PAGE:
Servicing mom-and-pop stores or micro-retailers in Africa is no easy undertaking. Whether you’re importing products or have a local manufacturing operation, it can be an expensive and painful experience. Below are some issues to consider before rolling out your distribution strategy:
Lead times – Importing products in Africa remain challenging with numerous delays and increased lead times. Landlocked countries are particularly affected, and Africa is the continent with the most landlocked countries. For example, in Burundi, it can sometimes take up to 60 days to import goods from other East African countries.
Regulatory issues – Companies need to assess the regulatory impact, including distribution regulations and transport bands. For example in some countries; companies are not permitted to distribute products directly to their outlet base, if they don’t have a manufacturing facility.
Product flow & reasons for purchase – Organisations need to have a good understanding of how products flow in the market. Often small groceries purchase products directly from the wholesale channel near their outlets. Wholesalers provide a basket of goods and in some cases, credit if they have a good relationship with the small grocery.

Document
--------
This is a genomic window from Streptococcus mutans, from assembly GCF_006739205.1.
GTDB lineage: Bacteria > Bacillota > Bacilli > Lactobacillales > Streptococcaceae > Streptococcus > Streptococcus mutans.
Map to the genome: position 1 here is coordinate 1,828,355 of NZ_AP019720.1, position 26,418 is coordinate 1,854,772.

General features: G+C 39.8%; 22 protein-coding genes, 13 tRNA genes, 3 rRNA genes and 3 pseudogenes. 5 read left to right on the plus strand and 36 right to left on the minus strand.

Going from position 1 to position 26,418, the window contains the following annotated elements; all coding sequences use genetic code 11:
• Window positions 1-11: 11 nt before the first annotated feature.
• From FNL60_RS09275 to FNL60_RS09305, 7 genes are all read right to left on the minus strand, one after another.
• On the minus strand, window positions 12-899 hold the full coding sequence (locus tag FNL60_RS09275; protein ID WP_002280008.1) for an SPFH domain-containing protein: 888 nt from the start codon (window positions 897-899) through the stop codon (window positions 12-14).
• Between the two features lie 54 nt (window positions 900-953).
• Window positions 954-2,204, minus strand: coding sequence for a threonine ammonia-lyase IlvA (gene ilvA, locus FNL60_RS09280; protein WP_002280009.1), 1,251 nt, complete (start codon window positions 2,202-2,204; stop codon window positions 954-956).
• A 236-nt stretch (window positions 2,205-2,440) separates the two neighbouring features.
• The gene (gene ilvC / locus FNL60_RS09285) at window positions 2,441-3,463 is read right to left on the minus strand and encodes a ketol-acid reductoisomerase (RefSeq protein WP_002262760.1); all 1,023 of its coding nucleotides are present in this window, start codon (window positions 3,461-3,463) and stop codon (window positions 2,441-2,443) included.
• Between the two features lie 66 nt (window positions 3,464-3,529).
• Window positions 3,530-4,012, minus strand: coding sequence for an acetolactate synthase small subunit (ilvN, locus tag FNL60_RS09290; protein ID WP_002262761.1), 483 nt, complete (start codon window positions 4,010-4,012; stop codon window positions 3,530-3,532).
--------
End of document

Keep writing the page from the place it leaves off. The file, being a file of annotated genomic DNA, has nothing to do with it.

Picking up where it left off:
Markets – Open markets in Africa play an important role. Sometimes, products flow from agents, who sell products directly to wholesalers based in markets. Markets are important trading spaces, especially in category-specific markets with a wide selection of brands.
Large fragmented outlet base – Modern trade is in most African countries, is still in the early stages of development. Low volume per outlet traditional trade is the biggest segment of the market. An increased mom-and-pop outlet base adds complexity to the distribution system.
Fluid outlet base – The outlet base is unstable with new shops opening and closing. Seasonality also plays a part, as some shops might stop selling ice cream and cold beverages during the rainy season. In addition, not all selling points are permanent structures and some are hawkers, and table tops – sometimes on the move.
Channel focus – Serving mom-and-pop shops is not a one size fits all distribution solution, and further segmentation can be an important driver for growth and improved service. Small groceries have a range of customers – from the very rich, to the very poor. Often neighbourhood income will determine the type of products retailers need to stock.